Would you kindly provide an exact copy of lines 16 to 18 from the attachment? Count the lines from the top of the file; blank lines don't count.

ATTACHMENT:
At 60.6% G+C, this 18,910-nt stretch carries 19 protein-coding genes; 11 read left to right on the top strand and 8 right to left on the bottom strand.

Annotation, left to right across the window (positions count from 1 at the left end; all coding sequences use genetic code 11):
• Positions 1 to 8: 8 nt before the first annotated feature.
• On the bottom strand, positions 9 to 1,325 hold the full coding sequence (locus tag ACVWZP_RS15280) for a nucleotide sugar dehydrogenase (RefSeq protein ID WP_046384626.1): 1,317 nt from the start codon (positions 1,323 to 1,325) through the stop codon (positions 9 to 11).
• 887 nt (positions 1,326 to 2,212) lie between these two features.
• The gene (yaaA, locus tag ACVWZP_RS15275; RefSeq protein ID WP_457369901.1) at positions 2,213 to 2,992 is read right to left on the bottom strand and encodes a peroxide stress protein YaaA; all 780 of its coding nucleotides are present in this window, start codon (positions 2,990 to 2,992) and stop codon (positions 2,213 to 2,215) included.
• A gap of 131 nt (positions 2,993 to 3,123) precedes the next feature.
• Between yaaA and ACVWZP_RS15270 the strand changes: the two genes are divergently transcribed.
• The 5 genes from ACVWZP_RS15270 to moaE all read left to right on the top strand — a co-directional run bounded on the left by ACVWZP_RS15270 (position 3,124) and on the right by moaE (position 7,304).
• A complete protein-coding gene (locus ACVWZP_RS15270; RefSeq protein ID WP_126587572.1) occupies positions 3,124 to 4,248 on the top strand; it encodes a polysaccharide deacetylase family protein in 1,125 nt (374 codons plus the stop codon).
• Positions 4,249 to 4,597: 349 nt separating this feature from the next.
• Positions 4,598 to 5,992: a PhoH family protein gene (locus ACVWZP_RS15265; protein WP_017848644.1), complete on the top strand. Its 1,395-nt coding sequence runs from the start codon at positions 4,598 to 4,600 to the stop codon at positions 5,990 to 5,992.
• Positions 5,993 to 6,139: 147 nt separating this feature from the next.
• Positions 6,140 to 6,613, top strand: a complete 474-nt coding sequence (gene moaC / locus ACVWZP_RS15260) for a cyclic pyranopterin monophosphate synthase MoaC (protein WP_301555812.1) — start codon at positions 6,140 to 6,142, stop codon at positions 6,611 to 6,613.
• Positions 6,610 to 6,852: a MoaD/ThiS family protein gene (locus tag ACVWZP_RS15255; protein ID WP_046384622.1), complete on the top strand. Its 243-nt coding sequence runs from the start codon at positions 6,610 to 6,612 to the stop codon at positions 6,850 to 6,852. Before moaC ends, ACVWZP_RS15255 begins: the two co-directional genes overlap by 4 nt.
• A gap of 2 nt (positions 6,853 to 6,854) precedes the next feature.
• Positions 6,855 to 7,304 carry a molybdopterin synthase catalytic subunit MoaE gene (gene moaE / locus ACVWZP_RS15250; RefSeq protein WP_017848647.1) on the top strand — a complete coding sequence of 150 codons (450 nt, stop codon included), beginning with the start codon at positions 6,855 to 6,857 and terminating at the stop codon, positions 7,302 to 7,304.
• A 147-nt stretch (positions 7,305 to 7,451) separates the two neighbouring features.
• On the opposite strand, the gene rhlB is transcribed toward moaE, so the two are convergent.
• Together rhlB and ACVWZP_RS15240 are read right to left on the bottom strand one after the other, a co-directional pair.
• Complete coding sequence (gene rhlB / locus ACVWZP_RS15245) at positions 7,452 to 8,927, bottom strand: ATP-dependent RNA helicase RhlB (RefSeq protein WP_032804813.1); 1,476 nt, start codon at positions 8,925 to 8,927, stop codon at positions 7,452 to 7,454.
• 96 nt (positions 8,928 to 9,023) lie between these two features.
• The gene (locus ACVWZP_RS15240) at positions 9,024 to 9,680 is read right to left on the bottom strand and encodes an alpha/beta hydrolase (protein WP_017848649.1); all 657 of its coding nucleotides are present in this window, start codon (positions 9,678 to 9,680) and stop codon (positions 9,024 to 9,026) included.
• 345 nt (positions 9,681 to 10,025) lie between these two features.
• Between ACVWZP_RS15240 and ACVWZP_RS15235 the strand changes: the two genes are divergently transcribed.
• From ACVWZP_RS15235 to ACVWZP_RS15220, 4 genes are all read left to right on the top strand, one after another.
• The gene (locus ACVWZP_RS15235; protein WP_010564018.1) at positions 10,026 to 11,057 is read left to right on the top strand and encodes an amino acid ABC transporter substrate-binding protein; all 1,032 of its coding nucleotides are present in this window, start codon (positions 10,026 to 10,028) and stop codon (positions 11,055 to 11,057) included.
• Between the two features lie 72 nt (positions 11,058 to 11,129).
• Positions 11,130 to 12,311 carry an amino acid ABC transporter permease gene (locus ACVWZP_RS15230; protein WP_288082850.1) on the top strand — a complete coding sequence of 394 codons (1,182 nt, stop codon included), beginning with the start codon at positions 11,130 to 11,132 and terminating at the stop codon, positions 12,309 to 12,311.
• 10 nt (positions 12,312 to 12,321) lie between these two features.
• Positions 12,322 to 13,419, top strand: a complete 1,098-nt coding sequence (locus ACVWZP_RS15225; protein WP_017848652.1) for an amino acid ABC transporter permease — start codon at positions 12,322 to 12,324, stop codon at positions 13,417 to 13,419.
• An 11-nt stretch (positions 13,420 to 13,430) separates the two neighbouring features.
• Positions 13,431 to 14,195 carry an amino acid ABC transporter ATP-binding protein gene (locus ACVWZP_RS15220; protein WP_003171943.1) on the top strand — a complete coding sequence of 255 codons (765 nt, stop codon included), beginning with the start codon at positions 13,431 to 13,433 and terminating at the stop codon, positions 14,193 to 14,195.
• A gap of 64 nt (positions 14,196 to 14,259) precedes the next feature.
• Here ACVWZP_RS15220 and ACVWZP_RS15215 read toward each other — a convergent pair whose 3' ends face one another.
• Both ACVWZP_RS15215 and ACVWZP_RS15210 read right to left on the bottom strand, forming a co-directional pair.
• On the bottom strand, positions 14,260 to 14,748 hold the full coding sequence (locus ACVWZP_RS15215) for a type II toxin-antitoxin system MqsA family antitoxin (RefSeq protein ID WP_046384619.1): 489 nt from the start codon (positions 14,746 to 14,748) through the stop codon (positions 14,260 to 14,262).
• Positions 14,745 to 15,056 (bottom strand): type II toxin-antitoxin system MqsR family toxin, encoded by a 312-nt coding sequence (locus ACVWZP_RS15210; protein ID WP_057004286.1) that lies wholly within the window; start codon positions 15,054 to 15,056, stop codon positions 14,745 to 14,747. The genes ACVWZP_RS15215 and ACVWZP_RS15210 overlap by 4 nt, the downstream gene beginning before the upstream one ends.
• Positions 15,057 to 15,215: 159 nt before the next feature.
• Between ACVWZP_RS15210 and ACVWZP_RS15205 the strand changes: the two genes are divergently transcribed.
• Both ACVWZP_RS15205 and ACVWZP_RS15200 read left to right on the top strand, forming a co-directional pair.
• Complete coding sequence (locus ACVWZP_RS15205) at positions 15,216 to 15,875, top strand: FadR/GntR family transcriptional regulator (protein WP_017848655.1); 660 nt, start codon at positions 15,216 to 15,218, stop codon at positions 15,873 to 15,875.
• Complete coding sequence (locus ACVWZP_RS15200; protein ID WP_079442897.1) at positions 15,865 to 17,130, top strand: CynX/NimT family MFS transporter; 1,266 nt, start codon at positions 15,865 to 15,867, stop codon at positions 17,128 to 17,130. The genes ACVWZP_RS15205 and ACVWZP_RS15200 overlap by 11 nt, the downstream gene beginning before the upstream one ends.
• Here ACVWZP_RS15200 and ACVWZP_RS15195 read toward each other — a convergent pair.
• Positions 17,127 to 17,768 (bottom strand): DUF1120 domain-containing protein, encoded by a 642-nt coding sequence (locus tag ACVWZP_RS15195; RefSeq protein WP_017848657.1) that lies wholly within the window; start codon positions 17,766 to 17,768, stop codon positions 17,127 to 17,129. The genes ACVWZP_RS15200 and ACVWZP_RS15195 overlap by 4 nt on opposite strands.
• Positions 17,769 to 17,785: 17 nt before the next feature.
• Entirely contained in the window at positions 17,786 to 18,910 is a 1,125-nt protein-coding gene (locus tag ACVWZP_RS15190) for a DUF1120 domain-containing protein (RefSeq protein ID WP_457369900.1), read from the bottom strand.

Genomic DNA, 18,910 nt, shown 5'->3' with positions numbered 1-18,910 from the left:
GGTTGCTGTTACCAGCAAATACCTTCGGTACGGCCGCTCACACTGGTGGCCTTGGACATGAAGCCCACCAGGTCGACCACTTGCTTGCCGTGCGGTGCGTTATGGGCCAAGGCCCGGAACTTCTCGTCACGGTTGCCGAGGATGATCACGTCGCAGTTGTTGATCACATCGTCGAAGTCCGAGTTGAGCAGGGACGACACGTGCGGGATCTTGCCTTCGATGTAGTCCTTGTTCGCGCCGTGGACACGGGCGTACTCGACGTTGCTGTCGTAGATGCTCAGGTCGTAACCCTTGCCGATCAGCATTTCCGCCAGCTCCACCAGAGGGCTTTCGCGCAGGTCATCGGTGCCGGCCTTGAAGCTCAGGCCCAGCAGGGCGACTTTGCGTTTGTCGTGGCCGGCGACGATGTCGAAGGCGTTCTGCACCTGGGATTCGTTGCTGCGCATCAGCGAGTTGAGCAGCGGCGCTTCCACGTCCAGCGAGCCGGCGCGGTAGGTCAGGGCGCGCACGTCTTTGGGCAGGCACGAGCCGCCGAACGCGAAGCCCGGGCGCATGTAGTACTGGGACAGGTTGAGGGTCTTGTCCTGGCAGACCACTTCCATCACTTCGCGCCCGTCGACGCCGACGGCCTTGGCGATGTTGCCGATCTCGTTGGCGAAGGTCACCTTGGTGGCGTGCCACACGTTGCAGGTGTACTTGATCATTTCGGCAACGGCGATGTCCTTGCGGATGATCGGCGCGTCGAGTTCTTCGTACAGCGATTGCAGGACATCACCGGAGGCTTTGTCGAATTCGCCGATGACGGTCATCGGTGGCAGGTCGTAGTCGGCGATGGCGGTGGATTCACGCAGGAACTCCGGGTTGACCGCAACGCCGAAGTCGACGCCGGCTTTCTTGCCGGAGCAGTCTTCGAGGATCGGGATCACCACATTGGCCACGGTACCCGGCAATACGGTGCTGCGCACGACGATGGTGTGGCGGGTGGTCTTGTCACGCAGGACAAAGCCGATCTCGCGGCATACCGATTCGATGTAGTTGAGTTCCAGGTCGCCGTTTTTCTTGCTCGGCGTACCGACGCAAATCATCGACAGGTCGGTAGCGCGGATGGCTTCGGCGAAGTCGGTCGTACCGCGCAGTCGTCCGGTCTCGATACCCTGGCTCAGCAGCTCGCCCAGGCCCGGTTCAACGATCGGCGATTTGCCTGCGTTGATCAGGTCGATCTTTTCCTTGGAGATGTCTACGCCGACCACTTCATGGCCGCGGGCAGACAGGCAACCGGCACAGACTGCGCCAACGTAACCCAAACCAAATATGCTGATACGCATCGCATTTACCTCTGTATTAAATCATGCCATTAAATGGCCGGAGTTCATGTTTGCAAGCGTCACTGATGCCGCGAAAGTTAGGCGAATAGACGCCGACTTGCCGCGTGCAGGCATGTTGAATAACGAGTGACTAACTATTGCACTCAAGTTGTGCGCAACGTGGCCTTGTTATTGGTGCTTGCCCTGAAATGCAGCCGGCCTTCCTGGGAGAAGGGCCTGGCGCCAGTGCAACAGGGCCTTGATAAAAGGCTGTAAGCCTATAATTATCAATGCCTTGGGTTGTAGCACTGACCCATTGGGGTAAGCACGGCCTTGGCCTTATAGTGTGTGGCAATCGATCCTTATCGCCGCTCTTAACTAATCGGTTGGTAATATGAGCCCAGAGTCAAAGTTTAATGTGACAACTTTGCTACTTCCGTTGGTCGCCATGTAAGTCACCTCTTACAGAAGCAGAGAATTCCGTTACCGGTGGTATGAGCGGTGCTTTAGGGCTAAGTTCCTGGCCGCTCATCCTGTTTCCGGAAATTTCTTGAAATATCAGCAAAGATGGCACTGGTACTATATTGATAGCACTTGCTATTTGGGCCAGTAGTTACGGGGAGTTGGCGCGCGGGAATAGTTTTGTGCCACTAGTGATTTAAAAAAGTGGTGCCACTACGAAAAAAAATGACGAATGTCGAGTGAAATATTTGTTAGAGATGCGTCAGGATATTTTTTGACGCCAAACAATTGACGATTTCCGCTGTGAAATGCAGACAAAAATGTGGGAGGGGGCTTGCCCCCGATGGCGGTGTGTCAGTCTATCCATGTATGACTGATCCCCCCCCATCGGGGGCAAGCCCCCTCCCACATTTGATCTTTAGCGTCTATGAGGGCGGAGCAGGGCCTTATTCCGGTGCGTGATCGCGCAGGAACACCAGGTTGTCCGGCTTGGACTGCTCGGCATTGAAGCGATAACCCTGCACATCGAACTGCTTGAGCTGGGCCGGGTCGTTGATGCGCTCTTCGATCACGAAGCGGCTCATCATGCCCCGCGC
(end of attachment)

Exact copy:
• A gap of 2 nt (positions 6,853 to 6,854) precedes the next feature.
• Positions 6,855 to 7,304 carry a molybdopterin synthase catalytic subunit MoaE gene (gene moaE / locus ACVWZP_RS15250; RefSeq protein WP_017848647.1) on the top strand — a complete coding sequence of 150 codons (450 nt, stop codon included), beginning with the start codon at positions 6,855 to 6,857 and terminating at the stop codon, positions 7,302 to 7,304.
• A 147-nt stretch (positions 7,305 to 7,451) separates the two neighbouring features.